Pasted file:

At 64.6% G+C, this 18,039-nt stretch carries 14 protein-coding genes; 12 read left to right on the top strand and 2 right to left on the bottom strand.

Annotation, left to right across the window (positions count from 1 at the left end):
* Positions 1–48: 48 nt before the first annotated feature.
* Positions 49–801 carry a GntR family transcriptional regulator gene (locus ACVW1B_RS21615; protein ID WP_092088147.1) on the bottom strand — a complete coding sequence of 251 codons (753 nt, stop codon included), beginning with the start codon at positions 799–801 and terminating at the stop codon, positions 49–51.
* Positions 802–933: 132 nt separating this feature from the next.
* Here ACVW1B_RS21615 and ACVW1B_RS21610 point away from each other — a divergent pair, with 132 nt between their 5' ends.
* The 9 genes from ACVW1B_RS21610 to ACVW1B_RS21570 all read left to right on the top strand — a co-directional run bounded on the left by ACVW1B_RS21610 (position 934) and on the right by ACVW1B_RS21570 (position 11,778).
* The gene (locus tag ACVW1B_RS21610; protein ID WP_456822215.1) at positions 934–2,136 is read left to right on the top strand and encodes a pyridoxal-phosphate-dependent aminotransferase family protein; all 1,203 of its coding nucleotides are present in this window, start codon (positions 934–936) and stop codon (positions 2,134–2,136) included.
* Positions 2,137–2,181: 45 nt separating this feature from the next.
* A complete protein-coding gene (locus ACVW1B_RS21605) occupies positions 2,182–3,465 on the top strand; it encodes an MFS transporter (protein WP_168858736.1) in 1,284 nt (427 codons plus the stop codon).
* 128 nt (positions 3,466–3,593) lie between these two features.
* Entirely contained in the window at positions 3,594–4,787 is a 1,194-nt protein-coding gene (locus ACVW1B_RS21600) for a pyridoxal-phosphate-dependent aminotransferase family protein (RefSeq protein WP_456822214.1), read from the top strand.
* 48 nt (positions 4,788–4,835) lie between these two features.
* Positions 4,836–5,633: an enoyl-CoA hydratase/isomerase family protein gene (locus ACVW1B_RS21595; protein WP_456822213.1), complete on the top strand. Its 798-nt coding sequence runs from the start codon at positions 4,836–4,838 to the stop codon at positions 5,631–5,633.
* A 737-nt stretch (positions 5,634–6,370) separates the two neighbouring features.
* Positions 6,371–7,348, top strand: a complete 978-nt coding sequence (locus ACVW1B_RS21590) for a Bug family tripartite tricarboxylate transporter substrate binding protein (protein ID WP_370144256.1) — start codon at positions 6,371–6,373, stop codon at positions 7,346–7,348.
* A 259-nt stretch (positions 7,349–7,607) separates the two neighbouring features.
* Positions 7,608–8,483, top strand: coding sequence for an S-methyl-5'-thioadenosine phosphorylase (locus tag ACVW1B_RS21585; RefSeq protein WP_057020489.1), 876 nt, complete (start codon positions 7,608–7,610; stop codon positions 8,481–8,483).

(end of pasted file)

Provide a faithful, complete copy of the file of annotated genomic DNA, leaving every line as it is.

At 64.6% G+C, this 18,039-nt stretch carries 14 protein-coding genes; 12 read left to right on the top strand and 2 right to left on the bottom strand.

Annotation, left to right across the window (positions count from 1 at the left end):
* Positions 1–48: 48 nt before the first annotated feature.
* Positions 49–801 carry a GntR family transcriptional regulator gene (locus ACVW1B_RS21615; protein ID WP_092088147.1) on the bottom strand — a complete coding sequence of 251 codons (753 nt, stop codon included), beginning with the start codon at positions 799–801 and terminating at the stop codon, positions 49–51.
* Positions 802–933: 132 nt separating this feature from the next.
* Here ACVW1B_RS21615 and ACVW1B_RS21610 point away from each other — a divergent pair, with 132 nt between their 5' ends.
* The 9 genes from ACVW1B_RS21610 to ACVW1B_RS21570 all read left to right on the top strand — a co-directional run bounded on the left by ACVW1B_RS21610 (position 934) and on the right by ACVW1B_RS21570 (position 11,778).
* The gene (locus tag ACVW1B_RS21610; protein ID WP_456822215.1) at positions 934–2,136 is read left to right on the top strand and encodes a pyridoxal-phosphate-dependent aminotransferase family protein; all 1,203 of its coding nucleotides are present in this window, start codon (positions 934–936) and stop codon (positions 2,134–2,136) included.
* Positions 2,137–2,181: 45 nt separating this feature from the next.
* A complete protein-coding gene (locus ACVW1B_RS21605) occupies positions 2,182–3,465 on the top strand; it encodes an MFS transporter (protein WP_168858736.1) in 1,284 nt (427 codons plus the stop codon).
* 128 nt (positions 3,466–3,593) lie between these two features.
* Entirely contained in the window at positions 3,594–4,787 is a 1,194-nt protein-coding gene (locus ACVW1B_RS21600) for a pyridoxal-phosphate-dependent aminotransferase family protein (RefSeq protein WP_456822214.1), read from the top strand.
* 48 nt (positions 4,788–4,835) lie between these two features.
* Positions 4,836–5,633: an enoyl-CoA hydratase/isomerase family protein gene (locus ACVW1B_RS21595; protein WP_456822213.1), complete on the top strand. Its 798-nt coding sequence runs from the start codon at positions 4,836–4,838 to the stop codon at positions 5,631–5,633.
* A 737-nt stretch (positions 5,634–6,370) separates the two neighbouring features.
* Positions 6,371–7,348, top strand: a complete 978-nt coding sequence (locus ACVW1B_RS21590) for a Bug family tripartite tricarboxylate transporter substrate binding protein (protein ID WP_370144256.1) — start codon at positions 6,371–6,373, stop codon at positions 7,346–7,348.
* A 259-nt stretch (positions 7,349–7,607) separates the two neighbouring features.
* Positions 7,608–8,483, top strand: coding sequence for an S-methyl-5'-thioadenosine phosphorylase (locus tag ACVW1B_RS21585; RefSeq protein WP_057020489.1), 876 nt, complete (start codon positions 7,608–7,610; stop codon positions 8,481–8,483).